More than 150 restaurants, pubs, shops and takeaways in and around Norwich have been told by food inspectors that they need to improve their standards of hygiene.

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Recent figures show the number of food premises in the city which are ‘broadly complaint’ with food hygiene law has dipped.

And that means hygiene in about 10pc of businesses which sell food is not up to scratch, according to inspectors.

Among the hygiene contraventions discovered by inspectors last year were: • A shop selling food and drink which was 18 months out of date

• Bags of ‘raw’ meat found at the bottom of an ice-cream freezer

• A restaurant with mouldy and dirty taps

• A shop which had a rat and cockroach infestation and where some of the food had been gnawed by rodents

• A takeaway where food was being defrosted in a dirty sink

• A cafe where leftover, reheated soup was cooled, refrigerated and used the next day

• A pub where the chef was seen by inspectors handling raw bacon directly next to open salad, until reminded

what he was doing was wrong

• A takeaway which had an “active rat infestation” in its cellar cavity walls

The dip in standards has led environmental health officers at Norwich City Council to take the “unprecedented step” of writing to almost 300 food premises to warn them they are due to be inspected, because of fears standards are slipping.

And Jaan Stanton, food safety manager at Norwich City Council, said he would like to see food premises legally required to display their food hygiene ratings, as he believes that would help raise standards.

The city council was the first local authority in the UK to have its own public food hygiene rating scheme and was the first to sign up to the Food Standards Agency’s national scheme in 2010.

After a premises has been inspected an overall number rating, from zero (the worst) to five (the best) is awarded, based on food safety standards found at the time of the inspection.

Three areas are assessed with regard to compliance with food law - food hygiene, structure and cleanliness and confidence in management.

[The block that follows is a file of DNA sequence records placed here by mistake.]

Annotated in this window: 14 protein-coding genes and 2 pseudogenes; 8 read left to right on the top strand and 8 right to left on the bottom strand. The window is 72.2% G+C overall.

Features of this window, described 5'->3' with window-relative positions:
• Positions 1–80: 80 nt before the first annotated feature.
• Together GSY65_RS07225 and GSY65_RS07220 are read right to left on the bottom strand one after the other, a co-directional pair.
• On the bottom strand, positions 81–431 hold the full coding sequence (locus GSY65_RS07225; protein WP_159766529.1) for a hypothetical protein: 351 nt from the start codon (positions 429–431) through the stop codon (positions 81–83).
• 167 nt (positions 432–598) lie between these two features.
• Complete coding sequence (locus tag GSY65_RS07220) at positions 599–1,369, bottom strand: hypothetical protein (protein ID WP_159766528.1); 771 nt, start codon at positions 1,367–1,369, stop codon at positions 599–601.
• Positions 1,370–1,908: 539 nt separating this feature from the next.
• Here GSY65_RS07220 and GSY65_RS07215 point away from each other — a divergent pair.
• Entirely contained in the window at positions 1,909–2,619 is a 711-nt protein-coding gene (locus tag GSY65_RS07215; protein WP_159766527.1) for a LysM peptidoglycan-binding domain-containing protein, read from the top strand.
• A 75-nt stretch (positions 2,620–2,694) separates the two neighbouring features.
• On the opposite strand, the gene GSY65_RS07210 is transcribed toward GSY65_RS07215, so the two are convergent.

Since 2009, the number of broadly compliant food business - those which get a rating of 3 or above in the checks - has increased by about 2pc year on year.

But the most recent figures showed a drop in the number achieving that rating, from 91pc in 2011/12 to 89.9pc.

A city council spokeswoman said: “It was apparent that some businesses were failing to keep up to date with their management checks and in certain cases standards of food hygiene and cleaning had also slipped.”

As of January this year, there were 153 food premises in the city which are not broadly compliant, having a rating of 2 or below and which, according to the inspectors, require “at least some degree of improvement”.

The council said one of the reasons for the slip in standards is because a large number of inspections are being conducted at businesses which have not been inspected for some time.

Mr Stanton said: “I don’t think it’s a question of the novelty wearing off, but the issue dips in and out of the consciousness of businesses.

“I know the scheme recently featured on the BBC programme The Food Inspectors and the Food Standards Agency were very pleased about that.

“But there is probably a point at which you won’t any major further improvement until the introduction of compulsory display of the ratings. “We would very much welcome that, as it would provide the spur to get improvements once again.”

The dip in performance led the council to take what they called an “unprecedented step” of writing to 272 businesses which are due an inspection before the start of April, to warn them that inspectors would soon be on their way.

A council spokeswoman said: “Each was reminded that their inspection was due soon and told of some of the common faults that had contributed to recent low scores. All subsequent inspections were, and continue to be, unannounced.”

The city council spokeswoman added: “None of us can take food safety for granted. Every year around a million people get food poisoning in the UK and regrettably some of these people die.

“Keeping standards high not only requires an effort on the part of the food businesses operator but also a commitment from the city council to support businesses with advice and guidance where appropriate.”

Twenty notices were served on businesses which contravened food safety laws last year. The council accepted voluntary closure from three of them, while one - The Asian Bazaar in Magdalen Street - was closed down using an emergency prohibition notice.

Mr Stanton said the council would always look to avoid prosecuting businesses if possible, but said there were some prosecutions in the pipeline.

He added key advice to businesses, along with general cleanliness, included: Keeping management checks up to date, including a daily diary; to make sure there is no cross contamination which could lead to e-coli; to ensure sinks are clean, with soap dispensers kept topped up and handtowels regularly changed; and to make sure food is stored at the correct temperatures.

While some food businesses do display their award certificates so the public can see how they fare, all ratings can be found on the city council’s website at www.norwich.gov.uk/environment/EnvironmentalHealth/FoodSafety/FoodHygieneRatings/Documents/FoodRatings.html

19 comments

  • Quite so Valpy, they're all wimps bor! Btw this would never have happened on "The Withered Hand's" watch....

    Report this comment